Twenty years on from her critically acclaimed book, Northern Protestants: An Unsettled People, Susan McKay talks again to the people she ‘uneasily’ called ‘her own’, those from a Protestant background in Northern Ireland.
Against the backdrop of social justice movements, Brexit, the centenary of the foundation of the Northern Ireland state, and the prospect of a poll on Irish Unity, McKay interviews a wide range of people from all over Northern Ireland. They include students, politicians, ex-security force members, victims and survivors, former paramilitaries, business people, religious leaders, community workers, writers and many others. She seeks to understand how the Northern Protestant community is negotiating the ‘shifting ground’ on which it stands. She gives space to the Lundys, those who find in banishment the freedom to grow.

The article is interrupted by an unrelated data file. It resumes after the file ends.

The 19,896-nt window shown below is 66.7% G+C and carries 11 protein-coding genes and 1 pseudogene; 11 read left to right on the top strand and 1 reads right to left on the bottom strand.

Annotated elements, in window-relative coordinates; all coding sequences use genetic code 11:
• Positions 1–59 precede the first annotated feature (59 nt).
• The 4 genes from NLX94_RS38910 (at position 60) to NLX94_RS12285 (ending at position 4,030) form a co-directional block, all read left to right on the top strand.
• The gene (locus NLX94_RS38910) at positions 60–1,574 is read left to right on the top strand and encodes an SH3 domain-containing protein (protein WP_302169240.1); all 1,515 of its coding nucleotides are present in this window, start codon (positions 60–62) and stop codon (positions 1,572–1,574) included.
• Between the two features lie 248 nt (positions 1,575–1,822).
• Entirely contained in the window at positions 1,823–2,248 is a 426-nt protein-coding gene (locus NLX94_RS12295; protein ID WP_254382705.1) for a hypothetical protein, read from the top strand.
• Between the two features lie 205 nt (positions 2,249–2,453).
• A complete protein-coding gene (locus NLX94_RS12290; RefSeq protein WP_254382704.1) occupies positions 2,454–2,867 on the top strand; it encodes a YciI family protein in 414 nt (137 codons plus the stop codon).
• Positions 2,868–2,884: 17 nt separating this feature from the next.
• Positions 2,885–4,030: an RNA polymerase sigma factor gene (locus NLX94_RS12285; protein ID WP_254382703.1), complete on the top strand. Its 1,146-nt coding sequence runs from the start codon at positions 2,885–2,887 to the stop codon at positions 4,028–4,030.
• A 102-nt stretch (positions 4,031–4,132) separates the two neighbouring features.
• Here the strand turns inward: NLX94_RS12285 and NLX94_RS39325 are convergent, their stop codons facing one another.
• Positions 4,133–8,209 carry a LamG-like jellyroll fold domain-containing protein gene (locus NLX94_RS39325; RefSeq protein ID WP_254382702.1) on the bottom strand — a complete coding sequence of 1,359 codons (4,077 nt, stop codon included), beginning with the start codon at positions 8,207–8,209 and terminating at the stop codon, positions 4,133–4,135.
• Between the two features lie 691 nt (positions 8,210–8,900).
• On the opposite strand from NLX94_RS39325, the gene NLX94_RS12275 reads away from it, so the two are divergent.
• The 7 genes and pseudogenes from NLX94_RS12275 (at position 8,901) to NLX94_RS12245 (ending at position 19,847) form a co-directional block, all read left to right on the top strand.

The result is a vivid and multi-layered portrait of a surprisingly diverse and fluid community. Written with McKay’s trademark passion and conviction, and full of vulnerable and valiant testimony, this book is compelling, essential reading.
Born and brought up in Derry, Susan McKay is an award-winning journalist, commentator and author whose previous books include: Sophia’s Story, Northern Protestants: An Unsettled People, Without Fear: A History of the Dublin Rape Crisis Centre and Bear in Mind These Dead.
She has made award-winning radio and television documentaries, including The Daughters’ Story about the daughters of the murdered musician Fran O’Toole of the Miami Showband.
She was a founder of the Belfast Rape Crisis Centre in the 1980s and from 2009 to 2012 was CEO of the National Women’s Council of Ireland. She works with NGOs, including WAVE Trauma Centre for which she has made podcasts as part of the ‘Stories from Silence’ project.
Her work appears in the New Yorker, the New York Times, the London Review of Books, the Guardian/Observer and the Irish Times.